Valley of Desolation (Bolton Abbey Trail Marathon)

March 6, 2016

Last Saturday I ran my second marathon of the year, 31st marathon ever but perhaps most importantly it was my 20th in the blue vest of Mind. Sixteen months ago I made the decision to start running marathons in support of Mind and began blogging openly about my mental health in hope of raising awareness of depression. Whilst I’ll admit to getting a little bit frustrated about writing how each week has been a ‘bad’ one and noticing how my depression seems to be getting worse, rather than better, I’m yet to get sick of the running and last weekend it was the turn of the inaugural Bolton Abbey Trail Marathon.

This year I have a new policy, if a marathon is within an hour’s drive then it would be rude to not attend. At 17 miles (or 36 minutes) the Bolton Abbey Trail Marathon more than fit the bill. Organised by the team behind a local favourite, the Kirkstall Abbey Trail Marathon, Bolton Abbey promised 3 undulating 8 and a bit  mile laps. It was an area of Yorkshire I’ve wanted to visit for a long time and last weekend’s marathon seemed like a good opportunity to take in the sights whilst having the added benefit of running 26.2 miles.

River Wharfe

The beautiful grounds of Bolton Abbey

Anxiety can be a dick in the most unexpected and inconvenient of ways. Half an hour before the race I accidentally started listening to a voicemail I had received a few weeks ago. Not being able to answer the phone probably isn’t a particularly uncommon thing, but recently I’ve found myself too anxious to even listen to voicemails that have been left. It turns out two weeks ago I was contacted by the BBC in response to the fundraising I did last year for Mind as they were planning on featuring me on their breakfast show as part of their Mental Health week. The plan was for the interviewer to go on a run with me and to interview me on how I use running to combat my mental health. The opportunity had passed as I had to reply to him the following day and I was now left with not just a feeling of frustration, but also guilt that I missed a great opportunity to help raise awareness.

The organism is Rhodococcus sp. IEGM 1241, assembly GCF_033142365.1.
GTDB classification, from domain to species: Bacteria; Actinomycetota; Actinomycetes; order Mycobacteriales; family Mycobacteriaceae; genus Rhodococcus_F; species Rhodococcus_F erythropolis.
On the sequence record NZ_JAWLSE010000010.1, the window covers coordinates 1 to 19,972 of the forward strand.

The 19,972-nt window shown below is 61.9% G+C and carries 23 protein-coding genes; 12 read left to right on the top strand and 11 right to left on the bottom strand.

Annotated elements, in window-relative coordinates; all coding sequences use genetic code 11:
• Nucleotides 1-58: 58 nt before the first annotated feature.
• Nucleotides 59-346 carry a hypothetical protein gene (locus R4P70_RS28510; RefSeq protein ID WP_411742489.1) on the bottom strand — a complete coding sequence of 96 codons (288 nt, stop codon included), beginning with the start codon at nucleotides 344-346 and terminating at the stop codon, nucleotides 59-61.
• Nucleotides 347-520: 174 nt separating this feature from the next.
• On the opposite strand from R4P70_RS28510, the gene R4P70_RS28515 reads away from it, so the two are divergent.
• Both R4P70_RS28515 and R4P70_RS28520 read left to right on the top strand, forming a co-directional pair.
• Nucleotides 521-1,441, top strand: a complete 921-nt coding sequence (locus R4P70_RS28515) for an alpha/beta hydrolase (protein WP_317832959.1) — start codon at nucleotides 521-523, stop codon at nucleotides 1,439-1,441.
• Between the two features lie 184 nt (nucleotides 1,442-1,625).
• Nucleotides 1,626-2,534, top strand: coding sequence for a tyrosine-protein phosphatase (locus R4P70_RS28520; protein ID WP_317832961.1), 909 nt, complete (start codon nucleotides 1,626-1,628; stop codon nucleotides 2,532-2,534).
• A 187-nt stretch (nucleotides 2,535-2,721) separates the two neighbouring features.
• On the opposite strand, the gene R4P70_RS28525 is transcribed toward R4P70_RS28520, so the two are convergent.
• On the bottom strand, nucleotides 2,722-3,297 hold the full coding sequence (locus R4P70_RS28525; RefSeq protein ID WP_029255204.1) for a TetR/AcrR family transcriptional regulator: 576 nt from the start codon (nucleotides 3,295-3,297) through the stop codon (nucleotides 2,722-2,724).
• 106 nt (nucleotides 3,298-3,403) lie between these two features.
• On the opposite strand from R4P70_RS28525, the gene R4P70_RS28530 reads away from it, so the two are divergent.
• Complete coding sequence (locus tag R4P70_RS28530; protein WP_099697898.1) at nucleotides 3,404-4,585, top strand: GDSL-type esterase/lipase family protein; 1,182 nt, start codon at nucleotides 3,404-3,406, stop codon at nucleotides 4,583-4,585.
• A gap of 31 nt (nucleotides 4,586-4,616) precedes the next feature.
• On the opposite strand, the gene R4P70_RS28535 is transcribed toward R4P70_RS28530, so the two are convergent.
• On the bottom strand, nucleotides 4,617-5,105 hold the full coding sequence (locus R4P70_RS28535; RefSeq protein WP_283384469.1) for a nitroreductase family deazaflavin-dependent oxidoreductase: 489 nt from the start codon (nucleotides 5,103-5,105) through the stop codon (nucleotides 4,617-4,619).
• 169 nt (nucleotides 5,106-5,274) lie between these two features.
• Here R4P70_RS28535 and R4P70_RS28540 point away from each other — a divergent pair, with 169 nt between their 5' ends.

(Un)fortunately I now had 26.2 miles to work through and try to deal with these feelings. Marathons can be as much a battle for the mind as they are the body, and on Saturday it was definitely a case of both.

After spending too long hiding in the warmth of the car, when the starting klaxon sounded I was still riffling through my race vest trying to grab my energy gels and sort my bottles of water. Half sorted I threw my vest on and began running up the slow, gentle climb. The course looped around the River Wharfe, sticking mainly to paths with the occasional diversion across a field. There was a short stretch where the drop from the side of the path back down to the river was quite steep, so we were warned of this section in the briefing and not to overtake as it was too dangerous.

The course generally felt to be always climbing until around the 5th mile when Bolton Priory came into view beneath us between the trees. Soon enough there was a short, sharp descent towards the Priory and across a footbridge over the River Wharfe. On the other side of the River a marshal ushered us left across a field where I could see runners running back towards us on the other side of the river. The next couple of miles were some of the toughest and muddiest of the race, whilst the weather had been kinder than it could have been, the transition of going from running on even paths to slippery, muddy hills wasn’t a smooth one.

After clearing these fields, two miles later I found myself again on top a hill looking down at Bolton Priory. A runner ahead of me turned back with the same confused look I had on my face, were we still going the right way? I hadn’t thoroughly checked the route beforehand, but I was confident enough that there hadn’t been a wrong turn. After crossing the bridge for the second time the same marshal directed us right, past the Priory and back along the road before heading down into the car park and onto the next lap.

Somewhere there is a Black Metal band writing lyrics to this song

Somewhere there is a Black Metal band writing lyrics to this song

On the second lap my Achilles started to feel a bit tight so I took a more steady approach with the hills, conscious of the marathons I have in the upcoming months. Having spent the tail end of last year nursing an Achilles tendon injury I’m a lot more cautious as soon as there is even a hint of it complaining. My pace slowed a bit for the second lap, I had no real plans or targets for this race, it was a marathon that I wanted to finish rather than set a good time at. A rough 4 hours 30 target was in my head as a steady paced trail marathon and for the most part it looked like a decent shout.